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Alcohol and road safety
Politics can be deadly
  1. J Langley,
  2. K Kypri
  1. Injury Prevention Research Unit, Department of Preventive and Social Medicine, University of Otago, Dunedin, New Zealand
  1. Correspondence to:
 Professor J Langley
 Injury Prevention Research Unit, Department of Preventive and Social Medicine, University of Otago, PO Box 913, Dunedin, New Zealand; john.langley{at}ipru.otago.ac.nz

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New Zealand’s low driver licence and alcohol purchase ages are a lethal combination

There is little doubt that we could make greater progress in preventing injury if we applied what we already know from research evidence. Politics can significantly hinder this process. In this paper we present the example of alcohol and road safety policy in relation to traffic crash injury among young people in New Zealand.

THE LAST MAJOR PLAGUE OF THE YOUNG

In New Zealand, as in many developed countries, injury causes three quarters of all deaths and is the leading cause of hospitalization in adolescence.1 Road traffic crashes account for over half of the fatalities2 and more than a quarter of inpatient hospitalizations.1 New Zealand’s motor vehicle traffic crash death rate for 15–24 year olds was 22.4 per 100 000 population in 2003, giving it the third highest rate of the 30 countries contributing to the Road Traffic and Accident Database (http://www.bast.de/htdocs/fachthemen/irtad//). Early initiation to driving3 and hazardous use of alcohol are major risk factors for road traffic crash injury.4 In the late 1990s the New Zealand government considered and rejected increasing the minimum age of driver licensing then lowered the minimum purchase age for alcohol. We discuss the research evidence and politics relating to these issues.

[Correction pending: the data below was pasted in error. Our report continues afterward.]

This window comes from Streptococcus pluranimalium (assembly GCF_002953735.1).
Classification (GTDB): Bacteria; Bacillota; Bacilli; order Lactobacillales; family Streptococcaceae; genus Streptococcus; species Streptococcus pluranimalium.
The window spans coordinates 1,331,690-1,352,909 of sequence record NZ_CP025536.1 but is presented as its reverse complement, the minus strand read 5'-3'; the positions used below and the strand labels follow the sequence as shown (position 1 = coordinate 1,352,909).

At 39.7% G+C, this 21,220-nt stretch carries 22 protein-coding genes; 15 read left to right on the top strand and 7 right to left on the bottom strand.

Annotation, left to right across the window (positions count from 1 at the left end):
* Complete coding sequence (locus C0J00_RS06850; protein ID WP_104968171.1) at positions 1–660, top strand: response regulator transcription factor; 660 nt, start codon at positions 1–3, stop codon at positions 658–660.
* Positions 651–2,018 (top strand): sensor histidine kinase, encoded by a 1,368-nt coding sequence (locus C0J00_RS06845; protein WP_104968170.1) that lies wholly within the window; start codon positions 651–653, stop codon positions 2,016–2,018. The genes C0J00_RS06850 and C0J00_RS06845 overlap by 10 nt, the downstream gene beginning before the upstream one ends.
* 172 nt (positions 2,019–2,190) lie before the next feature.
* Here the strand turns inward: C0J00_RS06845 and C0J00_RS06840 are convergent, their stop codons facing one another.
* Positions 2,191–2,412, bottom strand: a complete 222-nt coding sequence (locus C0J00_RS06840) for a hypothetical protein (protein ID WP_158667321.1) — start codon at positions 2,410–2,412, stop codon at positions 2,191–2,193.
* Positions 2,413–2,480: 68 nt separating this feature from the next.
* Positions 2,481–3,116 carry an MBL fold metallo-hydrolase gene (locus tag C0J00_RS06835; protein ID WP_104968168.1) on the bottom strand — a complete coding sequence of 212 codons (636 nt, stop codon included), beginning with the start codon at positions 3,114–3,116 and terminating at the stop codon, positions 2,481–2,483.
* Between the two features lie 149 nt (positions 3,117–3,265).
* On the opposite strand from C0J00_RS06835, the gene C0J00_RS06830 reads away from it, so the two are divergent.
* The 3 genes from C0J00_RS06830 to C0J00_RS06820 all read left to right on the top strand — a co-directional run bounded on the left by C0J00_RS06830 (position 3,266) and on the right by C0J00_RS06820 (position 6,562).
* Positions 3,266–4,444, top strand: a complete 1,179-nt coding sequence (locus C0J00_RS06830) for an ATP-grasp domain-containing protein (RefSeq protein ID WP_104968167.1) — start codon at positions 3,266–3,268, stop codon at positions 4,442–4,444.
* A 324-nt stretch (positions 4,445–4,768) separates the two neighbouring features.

NEW ZEALAND’S DRIVER LICENSING AGE IS TOO LOW

In New Zealand you can obtain a licence to drive a motor vehicle at 15 years of age and drive on a public road without supervision at 15½ years. This contrasts dramatically with most other nations (for example, Australia, member states of the European Union, and China) where the norm is 17 or 18 years of age. There is strong evidence that delaying the age at which a novice driver can drive without supervision reduces the incidence of traffic crashes.3,5–7 In the 1980s there were moves to raise the …

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